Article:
Many years ago, when I was a few years out of university zand learning to be a banker, I worked for an American bank who were renowned for their training. Part of their credit training involved a computer based game, which I believe was also played at many leading business schools. Because this was a long time ago, when computers were less ubiquitous, each team would provide a series of numbers to the gamemaster, determining how their company would operate in the next period, giving budgets for manpower, advertising productive capacity and a vast number of details. The inputs for each team would typed into the computer, no doubt by a hidden pipe-smoking technician in a brown coat, and after much whirring of tape machines and flashing of light bulbs, the results would be printed on what was quaintly termed a "line printer" and several hours later returned to the teams to plan the next round.
The whole purpose of the exercise was not really to understand how to run a company so much as to understand how easily things can get out of hand. Ambitious young people trying to win the game would pursue aggressive strategies, and rapidly lose control, having geared up and spent a fortune on advertising and failed to build production capacity, or spent heavily on production capacity and advertising but skimped on wages and failed to meet demand because of a lack of staff. The two lessons that I learnt were first that *everything* is important and nothing should be taken for granted and second that you never know what life is going to thow at you so never think you have all the answers.
I am often reminded of this game when I look at the performance of the government and the economic position of the UK. Yesterday we heard that total outstanding government debt in the UK has risen to 56.6% of UK GDP or £799 billion, which is higher than last month's record and thus the highest it has ever been.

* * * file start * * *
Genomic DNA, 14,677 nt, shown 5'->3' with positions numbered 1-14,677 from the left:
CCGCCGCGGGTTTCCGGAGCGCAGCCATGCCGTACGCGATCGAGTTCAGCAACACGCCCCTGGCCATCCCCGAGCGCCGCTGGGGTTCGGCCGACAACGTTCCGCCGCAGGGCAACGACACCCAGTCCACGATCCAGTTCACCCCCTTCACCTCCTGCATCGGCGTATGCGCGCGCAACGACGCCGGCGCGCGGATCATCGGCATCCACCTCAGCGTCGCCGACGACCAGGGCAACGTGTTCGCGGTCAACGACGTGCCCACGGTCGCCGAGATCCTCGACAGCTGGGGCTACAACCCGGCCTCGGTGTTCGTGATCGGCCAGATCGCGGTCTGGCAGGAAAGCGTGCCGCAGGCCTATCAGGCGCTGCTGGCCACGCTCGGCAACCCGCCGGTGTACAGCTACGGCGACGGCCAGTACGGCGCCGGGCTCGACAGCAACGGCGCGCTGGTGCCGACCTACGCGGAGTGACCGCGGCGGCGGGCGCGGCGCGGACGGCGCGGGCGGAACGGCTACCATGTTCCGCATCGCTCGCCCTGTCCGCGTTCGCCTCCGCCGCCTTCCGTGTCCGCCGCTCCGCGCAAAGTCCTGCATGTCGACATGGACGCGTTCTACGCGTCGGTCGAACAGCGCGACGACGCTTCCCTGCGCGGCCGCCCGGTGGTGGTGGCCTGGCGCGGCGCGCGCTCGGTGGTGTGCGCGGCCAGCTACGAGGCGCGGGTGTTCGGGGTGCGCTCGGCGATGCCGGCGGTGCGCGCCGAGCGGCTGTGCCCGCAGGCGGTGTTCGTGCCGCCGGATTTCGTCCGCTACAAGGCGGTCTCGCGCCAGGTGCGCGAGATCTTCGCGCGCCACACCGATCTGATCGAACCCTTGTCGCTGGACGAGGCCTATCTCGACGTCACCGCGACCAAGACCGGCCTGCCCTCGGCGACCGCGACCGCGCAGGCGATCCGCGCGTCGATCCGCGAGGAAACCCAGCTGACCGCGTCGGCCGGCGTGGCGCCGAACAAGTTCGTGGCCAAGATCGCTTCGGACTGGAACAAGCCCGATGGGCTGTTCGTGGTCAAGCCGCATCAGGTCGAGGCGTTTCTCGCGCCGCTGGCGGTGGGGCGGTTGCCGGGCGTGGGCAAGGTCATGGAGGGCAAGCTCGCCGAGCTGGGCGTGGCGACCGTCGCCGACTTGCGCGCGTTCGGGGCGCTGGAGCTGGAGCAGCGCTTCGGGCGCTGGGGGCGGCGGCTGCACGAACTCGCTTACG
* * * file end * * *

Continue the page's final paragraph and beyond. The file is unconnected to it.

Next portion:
But just when you think that we need to have more tax receipts to service and eventually repay this debt we hear the other shocker, that tax receipts are down 10%, so we have less cash to service the debt. Bear in mind that government spending is still rising (paid for by borrowed money), paying more salaries and NI and putting more cash in the hands of public sector wrkers who will buy things and pay VAT and duties, so for the overall tax take to fall 10%, things must be really bad in the rest of the economy. Like in the North Sea, where BP, the largst producer, says it will be producing 10% less oil in the UK sector than last year.
And that is where this government has gone wrong: by assuming that the private sector (with which very few ministers had any dealings with before their current jobs) would continue to operate as before despite increased taxes, regulations and other costs and in the face of increasing competition from overseas, the government has made the same mistake as the young bankers and their business game. We have some of the highest paid family doctors in the world, lavish salaries for civil servants, and an extravagant schools building programme, yet we have no way of paying our way and our debts are spiralling out of control because the private sector is dying on its feet while nobody wants to invest here.